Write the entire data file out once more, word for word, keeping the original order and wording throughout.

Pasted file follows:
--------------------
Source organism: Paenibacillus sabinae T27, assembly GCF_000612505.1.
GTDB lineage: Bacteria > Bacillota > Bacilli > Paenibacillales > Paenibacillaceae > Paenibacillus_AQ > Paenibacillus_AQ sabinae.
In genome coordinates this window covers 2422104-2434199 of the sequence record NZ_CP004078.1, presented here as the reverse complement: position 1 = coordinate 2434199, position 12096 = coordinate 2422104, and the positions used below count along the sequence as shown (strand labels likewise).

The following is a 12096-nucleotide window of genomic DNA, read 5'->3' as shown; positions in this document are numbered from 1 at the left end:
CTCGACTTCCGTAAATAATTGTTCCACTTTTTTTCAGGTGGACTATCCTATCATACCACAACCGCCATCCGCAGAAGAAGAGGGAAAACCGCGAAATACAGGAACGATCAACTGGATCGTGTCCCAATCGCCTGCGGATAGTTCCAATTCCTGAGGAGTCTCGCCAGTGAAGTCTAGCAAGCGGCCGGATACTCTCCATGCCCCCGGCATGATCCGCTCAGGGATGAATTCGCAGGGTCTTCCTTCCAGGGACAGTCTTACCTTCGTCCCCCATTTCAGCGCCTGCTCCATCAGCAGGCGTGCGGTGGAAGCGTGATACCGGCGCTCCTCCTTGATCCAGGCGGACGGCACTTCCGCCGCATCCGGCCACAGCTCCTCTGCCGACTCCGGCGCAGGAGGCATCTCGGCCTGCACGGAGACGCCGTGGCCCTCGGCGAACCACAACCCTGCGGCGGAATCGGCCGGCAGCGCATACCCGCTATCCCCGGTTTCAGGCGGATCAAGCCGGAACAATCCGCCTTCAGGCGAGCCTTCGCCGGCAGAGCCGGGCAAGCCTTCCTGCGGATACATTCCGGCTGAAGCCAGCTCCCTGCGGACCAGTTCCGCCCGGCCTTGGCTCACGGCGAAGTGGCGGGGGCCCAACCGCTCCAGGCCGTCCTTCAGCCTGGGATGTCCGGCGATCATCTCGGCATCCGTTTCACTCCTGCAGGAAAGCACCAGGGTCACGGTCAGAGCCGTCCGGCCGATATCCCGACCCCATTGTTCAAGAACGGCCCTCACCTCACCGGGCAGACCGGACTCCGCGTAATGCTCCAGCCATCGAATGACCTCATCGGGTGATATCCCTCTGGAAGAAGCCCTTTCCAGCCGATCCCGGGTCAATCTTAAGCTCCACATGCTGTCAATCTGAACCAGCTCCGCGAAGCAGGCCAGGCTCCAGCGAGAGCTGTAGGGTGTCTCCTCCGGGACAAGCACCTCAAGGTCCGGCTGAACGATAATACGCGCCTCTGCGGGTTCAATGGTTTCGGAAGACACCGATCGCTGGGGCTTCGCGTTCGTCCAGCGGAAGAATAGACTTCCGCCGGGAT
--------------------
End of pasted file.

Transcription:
Source organism: Paenibacillus sabinae T27, assembly GCF_000612505.1.
GTDB lineage: Bacteria > Bacillota > Bacilli > Paenibacillales > Paenibacillaceae > Paenibacillus_AQ > Paenibacillus_AQ sabinae.
In genome coordinates this window covers 2422104-2434199 of the sequence record NZ_CP004078.1, presented here as the reverse complement: position 1 = coordinate 2434199, position 12096 = coordinate 2422104, and the positions used below count along the sequence as shown (strand labels likewise).

The following is a 12096-nucleotide window of genomic DNA, read 5'->3' as shown; positions in this document are numbered from 1 at the left end:
CTCGACTTCCGTAAATAATTGTTCCACTTTTTTTCAGGTGGACTATCCTATCATACCACAACCGCCATCCGCAGAAGAAGAGGGAAAACCGCGAAATACAGGAACGATCAACTGGATCGTGTCCCAATCGCCTGCGGATAGTTCCAATTCCTGAGGAGTCTCGCCAGTGAAGTCTAGCAAGCGGCCGGATACTCTCCATGCCCCCGGCATGATCCGCTCAGGGATGAATTCGCAGGGTCTTCCTTCCAGGGACAGTCTTACCTTCGTCCCCCATTTCAGCGCCTGCTCCATCAGCAGGCGTGCGGTGGAAGCGTGATACCGGCGCTCCTCCTTGATCCAGGCGGACGGCACTTCCGCCGCATCCGGCCACAGCTCCTCTGCCGACTCCGGCGCAGGAGGCATCTCGGCCTGCACGGAGACGCCGTGGCCCTCGGCGAACCACAACCCTGCGGCGGAATCGGCCGGCAGCGCATACCCGCTATCCCCGGTTTCAGGCGGATCAAGCCGGAACAATCCGCCTTCAGGCGAGCCTTCGCCGGCAGAGCCGGGCAAGCCTTCCTGCGGATACATTCCGGCTGAAGCCAGCTCCCTGCGGACCAGTTCCGCCCGGCCTTGGCTCACGGCGAAGTGGCGGGGGCCCAACCGCTCCAGGCCGTCCTTCAGCCTGGGATGTCCGGCGATCATCTCGGCATCCGTTTCACTCCTGCAGGAAAGCACCAGGGTCACGGTCAGAGCCGTCCGGCCGATATCCCGACCCCATTGTTCAAGAACGGCCCTCACCTCACCGGGCAGACCGGACTCCGCGTAATGCTCCAGCCATCGAATGACCTCATCGGGTGATATCCCTCTGGAAGAAGCCCTTTCCAGCCGATCCCGGGTCAATCTTAAGCTCCACATGCTGTCAATCTGAACCAGCTCCGCGAAGCAGGCCAGGCTCCAGCGAGAGCTGTAGGGTGTCTCCTCCGGGACAAGCACCTCAAGGTCCGGCTGAACGATAATACGCGCCTCTGCGGGTTCAATGGTTTCGGAAGACACCGATCGCTGGGGCTTCGCGTTCGTCCAGCGGAAGAATAGACTTCCGCCGGGAT